By Joselito T. Sescon
WE have seen them in the streets of Metro Manila. They catch our attention in a few seconds but we quickly shake them out of our thoughts as we go to our destinations. They are the homeless street dwellers in the city. We might wonder why they are without shelters and why they are in the crowded city. The usual image is them sleeping in their karitons, below the bridges and flyover, and in covered sidewalks and pavements. There are also other homeless that are seen less in the streets. They live in cemeteries, abandoned structures and shanties in the clogged waterways of the city.
How many exactly are the homeless in Metro Manila? It is difficult to have an accurate number because their population is in a constant flux. The best estimate is that there maybe 4,000 to 5,000 homeless street families in Metro Manila. Studies show that homeless are categorized into transient, episodic and chronic. The transitionally homeless have the least time spent in being homeless. They still have desires to extricate themselves from this condition. The episodic type have been homeless longer and a push could tip them in one direction or the other. The chronically homeless are the ones who have been in the streets a long time. They may have no realistic hopes for the future and could have accepted homelessness as a “chosen” lifestyle.
Why would persons and families end up without shelters? Recently, robust research evidence has emerged indicating that homelessness is the outcome of dynamic interactions between individualistic reasons and structural changes. Adverse events in the lives of individuals, when coinciding with certain structural factors, could result in individuals with their families becoming homeless. Structural reasons are due to income poverty; inadequate social service coverage; and inaccessible housing markets. Individualistic reasons are personal characteristics of homeless persons and suggest that homelessness is a consequence of personal problems. Often cited are loss of income and livelihood, family feud, house demolition and disaster. For instance, poverty and total loss of livelihood coupled with family feud pushes families toward homelessness.
Apart from structural and individualistic factors that push them to homelessness, they opt to stay in the city because the place provides them a means to survive on a daily basis. In Metro Manila, majority of homeless interviewed cited economic reasons in staying in the city. These are odd jobs like vending, car park attendants, pedicab drivers, recycling scavenged materials, helpers in public markets, and many sort of ephemeral jobs combined sometimes with begging for food and loose change. Daily cash income ranges from a hundred to P300 a day but it can go as high as P500 to P600.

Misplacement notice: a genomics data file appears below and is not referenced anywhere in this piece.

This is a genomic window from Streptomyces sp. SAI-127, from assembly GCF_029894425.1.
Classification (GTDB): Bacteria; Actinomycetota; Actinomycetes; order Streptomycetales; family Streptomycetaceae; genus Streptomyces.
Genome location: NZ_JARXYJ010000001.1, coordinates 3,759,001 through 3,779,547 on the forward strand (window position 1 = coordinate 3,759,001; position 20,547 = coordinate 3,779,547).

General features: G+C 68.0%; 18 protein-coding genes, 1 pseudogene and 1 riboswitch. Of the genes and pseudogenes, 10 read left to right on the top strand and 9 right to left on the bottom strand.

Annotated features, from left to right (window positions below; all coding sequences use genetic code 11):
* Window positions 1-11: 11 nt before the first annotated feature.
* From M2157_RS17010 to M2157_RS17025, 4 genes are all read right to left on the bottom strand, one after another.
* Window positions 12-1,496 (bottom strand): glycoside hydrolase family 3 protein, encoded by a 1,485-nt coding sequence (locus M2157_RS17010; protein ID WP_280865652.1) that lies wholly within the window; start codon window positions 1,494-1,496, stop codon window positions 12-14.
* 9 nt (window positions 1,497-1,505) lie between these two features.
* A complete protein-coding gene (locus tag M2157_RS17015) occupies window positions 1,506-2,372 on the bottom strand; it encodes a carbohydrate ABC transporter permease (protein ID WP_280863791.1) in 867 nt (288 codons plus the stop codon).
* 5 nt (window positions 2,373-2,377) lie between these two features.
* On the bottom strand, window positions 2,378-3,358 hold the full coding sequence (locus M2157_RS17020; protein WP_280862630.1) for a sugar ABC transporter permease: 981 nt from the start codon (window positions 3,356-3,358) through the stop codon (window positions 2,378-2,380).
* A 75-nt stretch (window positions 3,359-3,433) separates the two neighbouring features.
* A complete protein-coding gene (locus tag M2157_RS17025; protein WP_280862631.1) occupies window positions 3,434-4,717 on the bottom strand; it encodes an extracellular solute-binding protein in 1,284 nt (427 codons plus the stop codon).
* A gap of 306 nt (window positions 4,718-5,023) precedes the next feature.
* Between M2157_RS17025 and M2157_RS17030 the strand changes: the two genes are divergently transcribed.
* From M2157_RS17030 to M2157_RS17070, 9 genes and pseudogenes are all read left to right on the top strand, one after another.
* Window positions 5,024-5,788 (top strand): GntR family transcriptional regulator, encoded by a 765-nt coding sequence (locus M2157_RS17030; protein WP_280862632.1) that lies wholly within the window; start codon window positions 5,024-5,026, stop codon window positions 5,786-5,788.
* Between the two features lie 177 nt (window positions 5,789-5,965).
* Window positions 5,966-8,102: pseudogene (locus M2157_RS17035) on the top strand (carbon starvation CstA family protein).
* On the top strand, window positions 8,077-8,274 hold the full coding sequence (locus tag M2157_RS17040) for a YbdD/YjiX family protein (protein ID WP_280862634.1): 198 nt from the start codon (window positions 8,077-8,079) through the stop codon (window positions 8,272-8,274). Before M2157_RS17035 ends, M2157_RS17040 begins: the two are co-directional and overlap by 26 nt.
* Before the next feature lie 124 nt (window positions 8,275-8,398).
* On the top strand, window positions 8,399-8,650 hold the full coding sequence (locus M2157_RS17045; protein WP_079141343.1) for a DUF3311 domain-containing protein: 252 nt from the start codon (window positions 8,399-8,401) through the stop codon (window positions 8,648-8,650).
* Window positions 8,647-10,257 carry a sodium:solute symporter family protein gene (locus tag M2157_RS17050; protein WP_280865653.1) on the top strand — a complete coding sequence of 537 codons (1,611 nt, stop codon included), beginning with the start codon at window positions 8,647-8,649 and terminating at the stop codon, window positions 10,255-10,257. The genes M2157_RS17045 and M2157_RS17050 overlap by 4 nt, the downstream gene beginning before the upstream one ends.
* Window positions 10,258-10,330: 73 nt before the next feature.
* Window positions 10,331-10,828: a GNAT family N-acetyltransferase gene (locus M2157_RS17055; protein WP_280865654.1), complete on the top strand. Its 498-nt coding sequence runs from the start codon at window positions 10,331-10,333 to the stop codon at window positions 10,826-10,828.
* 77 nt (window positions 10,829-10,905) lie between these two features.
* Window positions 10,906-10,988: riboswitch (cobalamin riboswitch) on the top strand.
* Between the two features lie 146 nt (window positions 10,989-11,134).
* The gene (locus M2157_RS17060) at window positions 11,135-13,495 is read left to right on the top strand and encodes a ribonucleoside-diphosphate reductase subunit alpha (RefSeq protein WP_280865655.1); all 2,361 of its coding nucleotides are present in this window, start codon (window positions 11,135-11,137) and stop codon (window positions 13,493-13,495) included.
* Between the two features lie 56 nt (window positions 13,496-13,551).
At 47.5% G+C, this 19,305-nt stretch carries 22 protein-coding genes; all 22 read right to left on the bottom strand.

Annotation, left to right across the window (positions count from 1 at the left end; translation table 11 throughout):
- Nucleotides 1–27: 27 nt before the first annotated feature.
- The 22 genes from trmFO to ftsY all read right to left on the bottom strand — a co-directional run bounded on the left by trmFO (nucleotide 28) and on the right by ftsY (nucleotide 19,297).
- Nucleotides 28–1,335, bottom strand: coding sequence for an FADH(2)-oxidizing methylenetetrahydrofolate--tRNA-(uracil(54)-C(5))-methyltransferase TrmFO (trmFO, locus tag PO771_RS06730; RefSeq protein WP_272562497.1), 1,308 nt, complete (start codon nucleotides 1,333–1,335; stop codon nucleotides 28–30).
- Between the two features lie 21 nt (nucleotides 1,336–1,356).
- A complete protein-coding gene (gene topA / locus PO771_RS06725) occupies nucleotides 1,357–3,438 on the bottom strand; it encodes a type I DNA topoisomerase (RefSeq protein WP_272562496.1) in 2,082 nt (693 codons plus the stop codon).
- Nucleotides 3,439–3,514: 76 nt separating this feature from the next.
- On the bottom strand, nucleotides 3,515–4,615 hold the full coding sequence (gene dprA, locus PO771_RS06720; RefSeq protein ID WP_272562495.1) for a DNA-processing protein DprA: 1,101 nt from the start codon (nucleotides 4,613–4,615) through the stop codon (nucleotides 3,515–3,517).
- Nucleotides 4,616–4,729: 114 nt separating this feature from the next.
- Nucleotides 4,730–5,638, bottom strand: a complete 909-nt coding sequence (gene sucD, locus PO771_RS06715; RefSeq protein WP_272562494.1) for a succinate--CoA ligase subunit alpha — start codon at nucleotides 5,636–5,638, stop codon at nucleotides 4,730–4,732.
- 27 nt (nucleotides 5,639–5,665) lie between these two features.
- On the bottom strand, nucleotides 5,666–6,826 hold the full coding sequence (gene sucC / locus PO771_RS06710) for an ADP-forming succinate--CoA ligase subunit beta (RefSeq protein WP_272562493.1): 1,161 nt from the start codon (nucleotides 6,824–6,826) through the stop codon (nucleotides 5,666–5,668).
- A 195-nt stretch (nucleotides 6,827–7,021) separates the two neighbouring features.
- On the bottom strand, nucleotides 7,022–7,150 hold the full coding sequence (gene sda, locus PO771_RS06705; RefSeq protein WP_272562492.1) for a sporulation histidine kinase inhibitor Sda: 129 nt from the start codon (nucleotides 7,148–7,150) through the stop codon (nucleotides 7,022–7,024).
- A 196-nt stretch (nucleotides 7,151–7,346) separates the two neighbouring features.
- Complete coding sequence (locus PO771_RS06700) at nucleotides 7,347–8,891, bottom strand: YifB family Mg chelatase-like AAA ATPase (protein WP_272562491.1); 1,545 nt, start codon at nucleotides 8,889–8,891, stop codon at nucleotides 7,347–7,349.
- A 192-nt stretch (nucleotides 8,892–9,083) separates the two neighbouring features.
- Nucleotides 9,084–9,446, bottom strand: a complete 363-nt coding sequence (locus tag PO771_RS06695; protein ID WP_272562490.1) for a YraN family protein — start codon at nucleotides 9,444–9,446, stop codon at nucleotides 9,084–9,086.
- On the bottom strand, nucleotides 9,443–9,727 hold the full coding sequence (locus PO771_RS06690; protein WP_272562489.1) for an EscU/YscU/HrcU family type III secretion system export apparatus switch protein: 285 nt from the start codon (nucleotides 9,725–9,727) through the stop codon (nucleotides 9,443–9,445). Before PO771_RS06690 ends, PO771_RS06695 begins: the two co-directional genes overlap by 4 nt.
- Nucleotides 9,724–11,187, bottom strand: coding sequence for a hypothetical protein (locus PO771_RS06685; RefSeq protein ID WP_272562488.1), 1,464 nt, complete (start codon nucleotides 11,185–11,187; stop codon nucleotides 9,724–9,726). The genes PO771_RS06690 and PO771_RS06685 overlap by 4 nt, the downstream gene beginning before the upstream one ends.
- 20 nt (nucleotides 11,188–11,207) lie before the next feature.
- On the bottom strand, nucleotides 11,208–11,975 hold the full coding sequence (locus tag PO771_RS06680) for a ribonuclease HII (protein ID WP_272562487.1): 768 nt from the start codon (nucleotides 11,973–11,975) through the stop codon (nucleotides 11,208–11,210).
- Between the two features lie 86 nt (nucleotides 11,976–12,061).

Almost half have been chronically homeless for more than eight to 10 years. There might actually be some tangible benefits to being homeless from the point of view of not having stable and permanent income. Being homeless frees them of certain household obligations like the maintenance cost of homes (utilities and rental). They may also feel unobligated in terms of the normal responsibilities to their families as they already lead atypical and abnormal lives. It gives them a certain sense of flexibility in looking for opportunities around the city. Once hope and change for a better life are abandoned, once daily survival and working in ephemeral jobs becomes a habit, then homelessness becomes the only economic option, and they are here to stay in the city.
In response to these challenges, the Department of Social Welfare and Development has designed the Modified Conditional Cash Transfer for Homeless Street Families who were not covered by the regular conditional cash-transfer program (CCT). It is essentially CCT with emphasis on assisting homeless families in the transition toward living in decent dwellings. The program was piloted in Metro Manila in 2013 and is now starting to expand in other urban centers nationwide. But, as discussed above, homelessness is a complex issue and it is not a problem that will easily disappear. The nature of homeless persons and families changes overtime, depending on the structural weaknesses of the economy and the characteristics of the population. The important thing is that we are now addressing the homeless challenge and it is hoped that their numbers will start to dwindle soon.
Joselito T. Sescon is a regular lecturer at the Department of Economics, Ateneo de Manila University.